• Personal legal representatives in the case of death, insolvency, or bankruptcy of the company

Your policy will typically cover directors and management of any new subsidiaries of the company too.

What is not covered by d&o insurance?

It is important to understand that d&o insurance will not provide cover for any fraudulent or criminal conduct, including insider trading or embezzlement. Because it is often impossible to tell whether a person is guilty before a trial, insurers will usually offer a payment in advance, but decline further cover in the event of a guilty verdict.

Trustees are not covered by d&o insurance, but they will be able to find a specialised indemnity insurance policy for them.

How much on average does d&o insurance cost?

There is a lot of variance between different d&o insurance policies and providers, so make sure that you shop around before settling on one. There are a few factors to take into consideration that are likely to affect the premium that you pay. Premiums can either be paid monthly or annually, and you may be able to save some money by making a single payment each year. Your premiums will be based on the level of risk that insurers see your company posing for them. If you work with dangerous chemicals and machinery, or in an industry that involves potentially dangerous operations, you may find your premiums are higher.

Your costs will also depend on the level of cover that you need. There are three main bands of protection that a d&o policy will offer:

  • Protection of your personal assets if the company is not legally required, or financially able, to pay for compensation
  • Reimbursement for a company that pays the legal expenses of directors and officers after the fact
  • Cover for the company in the event of a securities claim

Where can I get d&o insurance?

Finding the right level of tailored insurance cover for your business and its employees requires a deep understanding of the insurance market, your commercial environment, and your strategic goals. While you know the last two inside out, you may not have as complete an understanding about the first. This is where an IFA who specialises in business advice can provide real value, as they can use their knowledge and experience of the market to find the right policy and provider for you and your business. While it is important to make sure that you have the right level of protection, being a director or important manager means being time-poor and extremely busy. Your IFA will take care of finding the perfect d&o policy for your company.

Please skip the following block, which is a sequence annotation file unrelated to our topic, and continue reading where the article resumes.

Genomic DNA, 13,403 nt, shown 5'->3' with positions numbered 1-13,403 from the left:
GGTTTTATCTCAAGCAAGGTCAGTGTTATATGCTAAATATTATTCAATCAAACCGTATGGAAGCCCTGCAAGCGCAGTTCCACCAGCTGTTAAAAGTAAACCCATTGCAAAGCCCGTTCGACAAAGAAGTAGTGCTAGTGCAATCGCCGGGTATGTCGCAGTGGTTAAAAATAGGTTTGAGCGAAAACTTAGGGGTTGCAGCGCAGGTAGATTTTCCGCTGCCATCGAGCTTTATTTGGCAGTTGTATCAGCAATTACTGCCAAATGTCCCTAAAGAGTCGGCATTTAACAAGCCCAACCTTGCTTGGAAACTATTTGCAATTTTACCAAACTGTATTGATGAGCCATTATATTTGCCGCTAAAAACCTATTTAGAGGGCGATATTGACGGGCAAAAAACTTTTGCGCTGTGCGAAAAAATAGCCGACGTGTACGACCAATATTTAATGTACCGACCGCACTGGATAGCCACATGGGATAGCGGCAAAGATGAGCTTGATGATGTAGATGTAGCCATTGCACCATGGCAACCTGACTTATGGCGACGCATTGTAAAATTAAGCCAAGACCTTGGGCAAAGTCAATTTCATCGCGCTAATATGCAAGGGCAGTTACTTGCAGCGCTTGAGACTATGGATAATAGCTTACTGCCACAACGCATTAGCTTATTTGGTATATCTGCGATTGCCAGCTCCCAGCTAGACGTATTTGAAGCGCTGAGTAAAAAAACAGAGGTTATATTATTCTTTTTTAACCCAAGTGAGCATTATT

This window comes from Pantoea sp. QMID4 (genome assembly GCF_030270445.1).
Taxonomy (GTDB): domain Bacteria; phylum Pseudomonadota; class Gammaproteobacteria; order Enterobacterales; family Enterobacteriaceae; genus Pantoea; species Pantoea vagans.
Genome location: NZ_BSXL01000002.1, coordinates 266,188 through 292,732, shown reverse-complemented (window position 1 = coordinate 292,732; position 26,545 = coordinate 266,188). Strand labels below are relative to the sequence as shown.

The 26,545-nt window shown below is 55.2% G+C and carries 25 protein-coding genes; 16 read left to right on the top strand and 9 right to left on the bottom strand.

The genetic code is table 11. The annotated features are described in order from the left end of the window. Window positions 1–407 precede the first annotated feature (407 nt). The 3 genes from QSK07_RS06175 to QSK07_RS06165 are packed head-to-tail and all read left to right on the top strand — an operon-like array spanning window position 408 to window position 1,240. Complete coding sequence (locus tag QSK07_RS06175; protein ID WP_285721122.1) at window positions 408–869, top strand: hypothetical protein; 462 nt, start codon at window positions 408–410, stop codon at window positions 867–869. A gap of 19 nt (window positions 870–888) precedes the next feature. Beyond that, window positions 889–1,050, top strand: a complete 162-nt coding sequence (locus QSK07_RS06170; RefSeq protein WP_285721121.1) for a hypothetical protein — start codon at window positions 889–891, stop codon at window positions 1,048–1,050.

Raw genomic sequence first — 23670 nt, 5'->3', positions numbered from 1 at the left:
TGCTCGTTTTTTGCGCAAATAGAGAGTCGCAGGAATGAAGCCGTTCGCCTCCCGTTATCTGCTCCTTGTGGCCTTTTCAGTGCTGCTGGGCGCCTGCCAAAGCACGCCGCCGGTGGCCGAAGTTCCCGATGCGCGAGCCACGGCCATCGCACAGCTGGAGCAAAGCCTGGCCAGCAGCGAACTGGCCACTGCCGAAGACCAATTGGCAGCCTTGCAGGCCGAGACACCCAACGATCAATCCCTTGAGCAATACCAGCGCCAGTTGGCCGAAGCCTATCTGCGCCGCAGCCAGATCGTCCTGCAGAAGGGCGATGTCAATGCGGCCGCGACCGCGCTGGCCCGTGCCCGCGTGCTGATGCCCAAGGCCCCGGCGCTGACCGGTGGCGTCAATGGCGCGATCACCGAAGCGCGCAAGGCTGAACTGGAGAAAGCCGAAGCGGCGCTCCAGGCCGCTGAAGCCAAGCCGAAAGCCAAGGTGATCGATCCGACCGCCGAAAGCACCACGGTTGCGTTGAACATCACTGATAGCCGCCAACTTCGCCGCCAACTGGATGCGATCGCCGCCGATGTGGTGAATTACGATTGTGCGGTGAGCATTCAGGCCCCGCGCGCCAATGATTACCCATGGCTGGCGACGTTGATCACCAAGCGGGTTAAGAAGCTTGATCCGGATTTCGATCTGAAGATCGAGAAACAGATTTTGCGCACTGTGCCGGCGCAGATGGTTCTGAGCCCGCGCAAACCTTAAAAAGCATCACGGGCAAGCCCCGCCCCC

How much d&o cover do I need?

The level of cover you require will depend on your role and the kind of risks to which you are likely to be exposed. Providers will also base your premiums on the level of indemnity that you require, and will consider factors such as assets, turnover and the current financial position of your company. An experienced IFA will be able to work with you to identify your current level of risk and suggest the right level of d&o insurance policy cover.

Is d&o insurance the same as professional liability?

While it might seem that d&o insurance bears a lot of similarities to professional liability, there is one crucial difference. While your d&o policy will cover you as an individual, professional liability is focused on the business as a whole. For example, if a builder were to make a mistake during construction, any legal action taken against the building firm would be a professional liability issue. However, if the director of the building firm is threatened with legal action for approving the hire of the incompetent builder, this falls under the cover provided by d&o insurance.

Another key difference between the two is that d&o insurance provides financial assistance to cover legal costs and other expenses, whereas professional liability covers mistakes the business has made that have had a negative impact on clients or customers.

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About the author
Nick Green is a financial journalist writing for Unbiased.co.uk, the site that has helped over 10 million people find financial, business and legal advice. Nick has been writing professionally on money and business topics for over 15 years, and has previously written for leading accountancy firms PKF and BDO.